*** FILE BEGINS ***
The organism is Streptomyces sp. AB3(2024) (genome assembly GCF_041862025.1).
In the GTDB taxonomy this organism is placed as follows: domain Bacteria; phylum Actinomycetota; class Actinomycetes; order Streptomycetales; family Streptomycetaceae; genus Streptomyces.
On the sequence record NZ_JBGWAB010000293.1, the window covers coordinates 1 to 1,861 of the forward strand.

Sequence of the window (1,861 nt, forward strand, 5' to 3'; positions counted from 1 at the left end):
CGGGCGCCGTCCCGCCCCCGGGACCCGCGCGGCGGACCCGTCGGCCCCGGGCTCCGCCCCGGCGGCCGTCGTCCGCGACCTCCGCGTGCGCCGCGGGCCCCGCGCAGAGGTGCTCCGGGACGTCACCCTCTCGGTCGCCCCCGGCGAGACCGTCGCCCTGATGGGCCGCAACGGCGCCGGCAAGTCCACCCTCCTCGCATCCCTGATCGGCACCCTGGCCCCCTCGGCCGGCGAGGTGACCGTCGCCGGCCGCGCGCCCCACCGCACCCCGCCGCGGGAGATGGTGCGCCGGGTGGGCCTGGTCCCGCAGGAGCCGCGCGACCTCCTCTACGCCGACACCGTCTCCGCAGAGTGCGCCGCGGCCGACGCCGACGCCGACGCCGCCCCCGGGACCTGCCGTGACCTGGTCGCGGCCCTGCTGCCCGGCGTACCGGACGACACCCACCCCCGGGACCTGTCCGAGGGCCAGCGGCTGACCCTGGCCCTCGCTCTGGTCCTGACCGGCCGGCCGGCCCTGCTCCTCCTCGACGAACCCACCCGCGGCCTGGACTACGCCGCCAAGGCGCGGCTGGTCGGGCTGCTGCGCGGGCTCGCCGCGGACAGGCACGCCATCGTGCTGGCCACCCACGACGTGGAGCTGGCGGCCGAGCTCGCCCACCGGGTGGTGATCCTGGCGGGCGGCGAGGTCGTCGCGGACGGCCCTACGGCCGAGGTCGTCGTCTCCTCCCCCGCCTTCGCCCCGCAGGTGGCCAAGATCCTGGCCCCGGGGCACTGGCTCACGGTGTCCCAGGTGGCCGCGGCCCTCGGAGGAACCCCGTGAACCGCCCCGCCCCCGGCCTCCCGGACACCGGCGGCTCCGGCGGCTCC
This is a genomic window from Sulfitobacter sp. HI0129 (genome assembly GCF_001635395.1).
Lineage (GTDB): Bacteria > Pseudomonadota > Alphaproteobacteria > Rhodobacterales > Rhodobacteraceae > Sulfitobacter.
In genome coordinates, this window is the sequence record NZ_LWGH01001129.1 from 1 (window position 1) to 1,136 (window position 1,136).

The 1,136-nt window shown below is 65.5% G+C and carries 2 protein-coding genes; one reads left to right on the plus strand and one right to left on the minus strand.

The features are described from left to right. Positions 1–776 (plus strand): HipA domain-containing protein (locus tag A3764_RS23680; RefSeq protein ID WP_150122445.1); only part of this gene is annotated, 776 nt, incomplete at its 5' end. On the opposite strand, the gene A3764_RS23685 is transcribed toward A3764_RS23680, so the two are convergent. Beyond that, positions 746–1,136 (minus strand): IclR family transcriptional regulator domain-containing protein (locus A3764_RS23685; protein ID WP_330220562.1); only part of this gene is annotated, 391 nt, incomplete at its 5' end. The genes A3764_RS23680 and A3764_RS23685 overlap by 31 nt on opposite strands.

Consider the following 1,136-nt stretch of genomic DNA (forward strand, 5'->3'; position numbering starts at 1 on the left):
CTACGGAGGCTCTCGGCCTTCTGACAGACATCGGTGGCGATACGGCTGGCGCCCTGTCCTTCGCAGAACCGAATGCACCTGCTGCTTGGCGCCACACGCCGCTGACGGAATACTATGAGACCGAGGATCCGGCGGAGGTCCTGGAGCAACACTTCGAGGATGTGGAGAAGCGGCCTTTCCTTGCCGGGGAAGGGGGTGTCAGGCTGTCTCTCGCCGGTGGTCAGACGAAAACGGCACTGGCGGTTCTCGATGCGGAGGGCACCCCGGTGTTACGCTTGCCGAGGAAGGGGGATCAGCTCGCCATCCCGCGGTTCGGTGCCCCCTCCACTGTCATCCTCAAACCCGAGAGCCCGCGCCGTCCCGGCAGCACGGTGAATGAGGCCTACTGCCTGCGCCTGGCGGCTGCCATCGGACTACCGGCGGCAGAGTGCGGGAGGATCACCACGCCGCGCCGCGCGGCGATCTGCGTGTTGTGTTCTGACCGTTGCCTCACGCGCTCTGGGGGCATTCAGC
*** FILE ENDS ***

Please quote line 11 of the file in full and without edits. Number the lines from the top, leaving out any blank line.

Consider the following 1,136-nt stretch of genomic DNA (forward strand, 5'->3'; position numbering starts at 1 on the left):